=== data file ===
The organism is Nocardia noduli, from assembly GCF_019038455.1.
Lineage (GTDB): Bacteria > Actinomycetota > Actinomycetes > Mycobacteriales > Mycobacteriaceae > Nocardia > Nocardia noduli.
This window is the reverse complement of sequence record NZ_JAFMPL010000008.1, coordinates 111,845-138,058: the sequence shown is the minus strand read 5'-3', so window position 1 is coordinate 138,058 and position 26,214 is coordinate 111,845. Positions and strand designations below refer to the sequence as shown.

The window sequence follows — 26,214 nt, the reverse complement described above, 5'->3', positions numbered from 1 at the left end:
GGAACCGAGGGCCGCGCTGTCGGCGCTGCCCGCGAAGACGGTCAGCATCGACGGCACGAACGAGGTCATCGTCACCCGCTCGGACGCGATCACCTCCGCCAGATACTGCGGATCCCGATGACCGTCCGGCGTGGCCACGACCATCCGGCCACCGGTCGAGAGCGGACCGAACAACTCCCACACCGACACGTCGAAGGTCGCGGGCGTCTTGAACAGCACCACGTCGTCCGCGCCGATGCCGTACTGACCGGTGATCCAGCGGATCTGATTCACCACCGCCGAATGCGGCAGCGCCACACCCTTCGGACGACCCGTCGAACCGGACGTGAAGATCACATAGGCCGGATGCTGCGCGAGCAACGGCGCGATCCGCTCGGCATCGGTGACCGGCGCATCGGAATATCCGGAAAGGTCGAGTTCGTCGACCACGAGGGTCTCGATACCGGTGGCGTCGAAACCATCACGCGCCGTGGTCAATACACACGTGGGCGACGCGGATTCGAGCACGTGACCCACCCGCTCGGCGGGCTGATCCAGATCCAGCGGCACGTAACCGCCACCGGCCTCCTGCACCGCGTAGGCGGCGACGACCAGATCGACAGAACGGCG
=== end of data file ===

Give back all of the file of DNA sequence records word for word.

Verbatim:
The organism is Nocardia noduli, from assembly GCF_019038455.1.
Lineage (GTDB): Bacteria > Actinomycetota > Actinomycetes > Mycobacteriales > Mycobacteriaceae > Nocardia > Nocardia noduli.
This window is the reverse complement of sequence record NZ_JAFMPL010000008.1, coordinates 111,845-138,058: the sequence shown is the minus strand read 5'-3', so window position 1 is coordinate 138,058 and position 26,214 is coordinate 111,845. Positions and strand designations below refer to the sequence as shown.

The window sequence follows — 26,214 nt, the reverse complement described above, 5'->3', positions numbered from 1 at the left end:
GGAACCGAGGGCCGCGCTGTCGGCGCTGCCCGCGAAGACGGTCAGCATCGACGGCACGAACGAGGTCATCGTCACCCGCTCGGACGCGATCACCTCCGCCAGATACTGCGGATCCCGATGACCGTCCGGCGTGGCCACGACCATCCGGCCACCGGTCGAGAGCGGACCGAACAACTCCCACACCGACACGTCGAAGGTCGCGGGCGTCTTGAACAGCACCACGTCGTCCGCGCCGATGCCGTACTGACCGGTGATCCAGCGGATCTGATTCACCACCGCCGAATGCGGCAGCGCCACACCCTTCGGACGACCCGTCGAACCGGACGTGAAGATCACATAGGCCGGATGCTGCGCGAGCAACGGCGCGATCCGCTCGGCATCGGTGACCGGCGCATCGGAATATCCGGAAAGGTCGAGTTCGTCGACCACGAGGGTCTCGATACCGGTGGCGTCGAAACCATCACGCGCCGTGGTCAATACACACGTGGGCGACGCGGATTCGAGCACGTGACCCACCCGCTCGGCGGGCTGATCCAGATCCAGCGGCACGTAACCGCCACCGGCCTCCTGCACCGCGTAGGCGGCGACGACCAGATCGACAGAACGGCG